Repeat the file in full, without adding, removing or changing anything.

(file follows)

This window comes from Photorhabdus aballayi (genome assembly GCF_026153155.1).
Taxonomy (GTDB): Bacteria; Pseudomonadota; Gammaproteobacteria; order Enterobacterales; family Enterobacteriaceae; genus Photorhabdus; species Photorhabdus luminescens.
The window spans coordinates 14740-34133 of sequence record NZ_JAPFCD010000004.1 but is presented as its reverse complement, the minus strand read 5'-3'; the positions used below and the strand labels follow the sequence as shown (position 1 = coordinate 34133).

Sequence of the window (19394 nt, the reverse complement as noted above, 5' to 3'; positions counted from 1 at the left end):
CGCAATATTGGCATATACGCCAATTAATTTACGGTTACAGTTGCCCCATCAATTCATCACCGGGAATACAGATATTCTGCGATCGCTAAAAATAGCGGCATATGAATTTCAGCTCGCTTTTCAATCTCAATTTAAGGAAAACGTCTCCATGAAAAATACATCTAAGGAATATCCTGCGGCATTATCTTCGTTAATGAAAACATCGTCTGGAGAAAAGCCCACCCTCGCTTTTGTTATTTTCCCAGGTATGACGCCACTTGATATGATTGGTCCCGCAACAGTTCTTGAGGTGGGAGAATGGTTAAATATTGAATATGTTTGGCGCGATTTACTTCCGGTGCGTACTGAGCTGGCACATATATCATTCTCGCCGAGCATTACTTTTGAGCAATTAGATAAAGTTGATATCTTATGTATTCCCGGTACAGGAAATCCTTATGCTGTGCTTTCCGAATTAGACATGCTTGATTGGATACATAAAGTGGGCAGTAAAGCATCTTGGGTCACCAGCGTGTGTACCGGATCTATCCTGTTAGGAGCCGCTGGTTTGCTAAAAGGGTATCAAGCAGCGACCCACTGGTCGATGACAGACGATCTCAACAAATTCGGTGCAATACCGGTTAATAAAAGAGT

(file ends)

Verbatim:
This window comes from Photorhabdus aballayi (genome assembly GCF_026153155.1).
Taxonomy (GTDB): Bacteria; Pseudomonadota; Gammaproteobacteria; order Enterobacterales; family Enterobacteriaceae; genus Photorhabdus; species Photorhabdus luminescens.
The window spans coordinates 14740-34133 of sequence record NZ_JAPFCD010000004.1 but is presented as its reverse complement, the minus strand read 5'-3'; the positions used below and the strand labels follow the sequence as shown (position 1 = coordinate 34133).

Sequence of the window (19394 nt, the reverse complement as noted above, 5' to 3'; positions counted from 1 at the left end):
CGCAATATTGGCATATACGCCAATTAATTTACGGTTACAGTTGCCCCATCAATTCATCACCGGGAATACAGATATTCTGCGATCGCTAAAAATAGCGGCATATGAATTTCAGCTCGCTTTTCAATCTCAATTTAAGGAAAACGTCTCCATGAAAAATACATCTAAGGAATATCCTGCGGCATTATCTTCGTTAATGAAAACATCGTCTGGAGAAAAGCCCACCCTCGCTTTTGTTATTTTCCCAGGTATGACGCCACTTGATATGATTGGTCCCGCAACAGTTCTTGAGGTGGGAGAATGGTTAAATATTGAATATGTTTGGCGCGATTTACTTCCGGTGCGTACTGAGCTGGCACATATATCATTCTCGCCGAGCATTACTTTTGAGCAATTAGATAAAGTTGATATCTTATGTATTCCCGGTACAGGAAATCCTTATGCTGTGCTTTCCGAATTAGACATGCTTGATTGGATACATAAAGTGGGCAGTAAAGCATCTTGGGTCACCAGCGTGTGTACCGGATCTATCCTGTTAGGAGCCGCTGGTTTGCTAAAAGGGTATCAAGCAGCGACCCACTGGTCGATGACAGACGATCTCAACAAATTCGGTGCAATACCGGTTAATAAAAGAGT